Back dating stock

Take this example, from The Wall Street Journal, which began investigating the practice last fall: "Suppose an executive gets 100,000 options on a day when the stock is at .Exercising them after it has reached would bring a profit of times 100,000, or million.The more costly it is to provide a signal, the more credibility it has.For example, to call a press conference and tell everyone that the firm's...The practice of “backdating” stock option grants has recently captured the attention of regulators, prosecutors, the plaintiffs’ bar, shareholders and the media.The SEC’s Enforcement Division and the offices of the United States Attorney are investigating the option granting practices of dozens of companies and actions taken by their executives.

The date chosen could be one when the company’s stock was at a low, so the options can be in-the-money at the time of granting itself.Law360, New York (June 15, 2006, AM EDT) -- It is virtually impossible to pick up a newspaper these days and not see an article about the ever-growing list of companies being caught up in investigations concerning allegations of backdated stock options.Despite the attention paid to this issue, little has been written explaining why backdating options is problematic and potentially illegal.If the stock increased to a share, the holder could exercise the option, pay /share to acquire the stock, then turn around and sell it for /share, earning

The date chosen could be one when the company’s stock was at a low, so the options can be in-the-money at the time of granting itself.

Law360, New York (June 15, 2006, AM EDT) -- It is virtually impossible to pick up a newspaper these days and not see an article about the ever-growing list of companies being caught up in investigations concerning allegations of backdated stock options.

Despite the attention paid to this issue, little has been written explaining why backdating options is problematic and potentially illegal.

If the stock increased to $11 a share, the holder could exercise the option, pay $10/share to acquire the stock, then turn around and sell it for $11/share, earning $1/share in profit ($1,000 in total).

If the stock dropped below $10/share, the stock would be "under water"; therefore, the option would not be exercised, since the stock price is lower than the cost of exercising the option.

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The date chosen could be one when the company’s stock was at a low, so the options can be in-the-money at the time of granting itself.Law360, New York (June 15, 2006, AM EDT) -- It is virtually impossible to pick up a newspaper these days and not see an article about the ever-growing list of companies being caught up in investigations concerning allegations of backdated stock options.Despite the attention paid to this issue, little has been written explaining why backdating options is problematic and potentially illegal.If the stock increased to $11 a share, the holder could exercise the option, pay $10/share to acquire the stock, then turn around and sell it for $11/share, earning $1/share in profit ($1,000 in total).If the stock dropped below $10/share, the stock would be "under water"; therefore, the option would not be exercised, since the stock price is lower than the cost of exercising the option.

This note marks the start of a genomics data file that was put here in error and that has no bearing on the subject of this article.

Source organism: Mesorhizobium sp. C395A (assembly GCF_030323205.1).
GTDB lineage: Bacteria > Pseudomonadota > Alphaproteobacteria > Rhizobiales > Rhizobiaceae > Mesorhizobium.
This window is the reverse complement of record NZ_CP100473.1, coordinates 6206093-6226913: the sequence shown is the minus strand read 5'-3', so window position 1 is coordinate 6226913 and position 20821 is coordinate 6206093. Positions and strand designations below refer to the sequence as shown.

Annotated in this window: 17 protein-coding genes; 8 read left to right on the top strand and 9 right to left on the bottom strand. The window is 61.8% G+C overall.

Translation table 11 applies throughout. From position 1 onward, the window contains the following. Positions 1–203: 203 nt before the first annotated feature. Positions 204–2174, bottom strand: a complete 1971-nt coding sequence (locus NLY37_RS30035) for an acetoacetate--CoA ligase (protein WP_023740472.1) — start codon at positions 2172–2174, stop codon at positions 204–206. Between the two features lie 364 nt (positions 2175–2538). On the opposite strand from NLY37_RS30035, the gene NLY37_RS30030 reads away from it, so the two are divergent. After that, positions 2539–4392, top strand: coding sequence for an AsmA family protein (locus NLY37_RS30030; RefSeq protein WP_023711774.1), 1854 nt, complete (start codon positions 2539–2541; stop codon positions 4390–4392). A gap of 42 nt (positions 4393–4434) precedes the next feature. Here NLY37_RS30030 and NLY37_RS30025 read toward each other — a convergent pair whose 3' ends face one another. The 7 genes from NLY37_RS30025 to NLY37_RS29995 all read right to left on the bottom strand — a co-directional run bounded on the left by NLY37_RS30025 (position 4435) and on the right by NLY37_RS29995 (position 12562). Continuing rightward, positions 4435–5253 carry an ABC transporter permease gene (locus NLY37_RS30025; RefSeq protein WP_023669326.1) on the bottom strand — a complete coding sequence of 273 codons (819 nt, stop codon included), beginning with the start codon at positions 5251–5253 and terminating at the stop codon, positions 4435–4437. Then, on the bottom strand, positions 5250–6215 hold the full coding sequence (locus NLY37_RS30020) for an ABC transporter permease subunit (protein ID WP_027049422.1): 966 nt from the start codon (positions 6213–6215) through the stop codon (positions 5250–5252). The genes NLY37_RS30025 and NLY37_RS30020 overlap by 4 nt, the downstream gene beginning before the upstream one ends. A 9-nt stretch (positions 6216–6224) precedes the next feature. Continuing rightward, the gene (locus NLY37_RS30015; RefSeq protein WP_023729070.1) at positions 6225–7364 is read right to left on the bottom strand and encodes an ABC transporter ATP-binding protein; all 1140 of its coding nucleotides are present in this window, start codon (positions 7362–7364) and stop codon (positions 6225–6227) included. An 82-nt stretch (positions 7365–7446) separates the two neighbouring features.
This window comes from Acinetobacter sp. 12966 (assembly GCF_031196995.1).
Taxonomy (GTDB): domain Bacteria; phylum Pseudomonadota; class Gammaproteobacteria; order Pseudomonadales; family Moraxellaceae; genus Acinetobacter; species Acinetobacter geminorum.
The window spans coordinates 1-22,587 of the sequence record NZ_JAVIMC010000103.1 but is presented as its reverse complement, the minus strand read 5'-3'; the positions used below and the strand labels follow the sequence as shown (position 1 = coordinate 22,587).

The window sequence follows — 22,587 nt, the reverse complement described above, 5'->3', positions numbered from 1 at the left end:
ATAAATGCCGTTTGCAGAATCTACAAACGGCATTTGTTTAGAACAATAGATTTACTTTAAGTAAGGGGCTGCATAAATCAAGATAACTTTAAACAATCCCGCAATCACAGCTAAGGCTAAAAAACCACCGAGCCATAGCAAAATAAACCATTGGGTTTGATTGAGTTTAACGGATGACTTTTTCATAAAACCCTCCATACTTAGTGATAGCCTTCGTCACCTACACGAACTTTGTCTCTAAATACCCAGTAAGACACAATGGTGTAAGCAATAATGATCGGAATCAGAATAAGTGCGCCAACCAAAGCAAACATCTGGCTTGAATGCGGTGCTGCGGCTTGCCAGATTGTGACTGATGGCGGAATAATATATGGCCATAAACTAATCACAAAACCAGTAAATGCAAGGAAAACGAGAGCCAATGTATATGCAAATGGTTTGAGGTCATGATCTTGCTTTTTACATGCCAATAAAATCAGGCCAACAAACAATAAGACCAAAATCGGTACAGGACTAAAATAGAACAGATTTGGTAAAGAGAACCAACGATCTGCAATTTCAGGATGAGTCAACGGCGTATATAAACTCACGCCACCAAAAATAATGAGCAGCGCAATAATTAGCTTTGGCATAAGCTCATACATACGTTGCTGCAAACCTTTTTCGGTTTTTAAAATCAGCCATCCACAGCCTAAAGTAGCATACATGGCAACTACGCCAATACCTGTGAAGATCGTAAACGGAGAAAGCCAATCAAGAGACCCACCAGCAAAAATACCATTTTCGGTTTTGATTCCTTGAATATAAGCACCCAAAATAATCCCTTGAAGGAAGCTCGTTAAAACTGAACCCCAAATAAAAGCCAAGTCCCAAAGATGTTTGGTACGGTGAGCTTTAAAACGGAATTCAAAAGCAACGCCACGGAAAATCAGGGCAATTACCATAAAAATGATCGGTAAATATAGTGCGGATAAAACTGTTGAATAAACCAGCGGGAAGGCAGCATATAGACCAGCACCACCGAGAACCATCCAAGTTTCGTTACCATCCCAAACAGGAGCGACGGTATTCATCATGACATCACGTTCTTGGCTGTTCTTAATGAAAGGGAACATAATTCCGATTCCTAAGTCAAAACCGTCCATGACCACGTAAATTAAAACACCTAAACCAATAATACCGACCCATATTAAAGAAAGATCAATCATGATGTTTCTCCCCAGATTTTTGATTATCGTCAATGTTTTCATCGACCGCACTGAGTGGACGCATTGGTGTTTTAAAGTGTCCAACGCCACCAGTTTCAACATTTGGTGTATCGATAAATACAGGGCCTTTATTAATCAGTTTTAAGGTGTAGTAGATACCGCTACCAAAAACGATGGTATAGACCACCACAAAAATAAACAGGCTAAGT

/share in profit (

The date chosen could be one when the company’s stock was at a low, so the options can be in-the-money at the time of granting itself.

Law360, New York (June 15, 2006, AM EDT) -- It is virtually impossible to pick up a newspaper these days and not see an article about the ever-growing list of companies being caught up in investigations concerning allegations of backdated stock options.

Despite the attention paid to this issue, little has been written explaining why backdating options is problematic and potentially illegal.

If the stock increased to $11 a share, the holder could exercise the option, pay $10/share to acquire the stock, then turn around and sell it for $11/share, earning $1/share in profit ($1,000 in total).

If the stock dropped below $10/share, the stock would be "under water"; therefore, the option would not be exercised, since the stock price is lower than the cost of exercising the option.

||

The date chosen could be one when the company’s stock was at a low, so the options can be in-the-money at the time of granting itself.Law360, New York (June 15, 2006, AM EDT) -- It is virtually impossible to pick up a newspaper these days and not see an article about the ever-growing list of companies being caught up in investigations concerning allegations of backdated stock options.Despite the attention paid to this issue, little has been written explaining why backdating options is problematic and potentially illegal.If the stock increased to $11 a share, the holder could exercise the option, pay $10/share to acquire the stock, then turn around and sell it for $11/share, earning $1/share in profit ($1,000 in total).If the stock dropped below $10/share, the stock would be "under water"; therefore, the option would not be exercised, since the stock price is lower than the cost of exercising the option.

,000 in total).If the stock dropped below /share, the stock would be "under water"; therefore, the option would not be exercised, since the stock price is lower than the cost of exercising the option.

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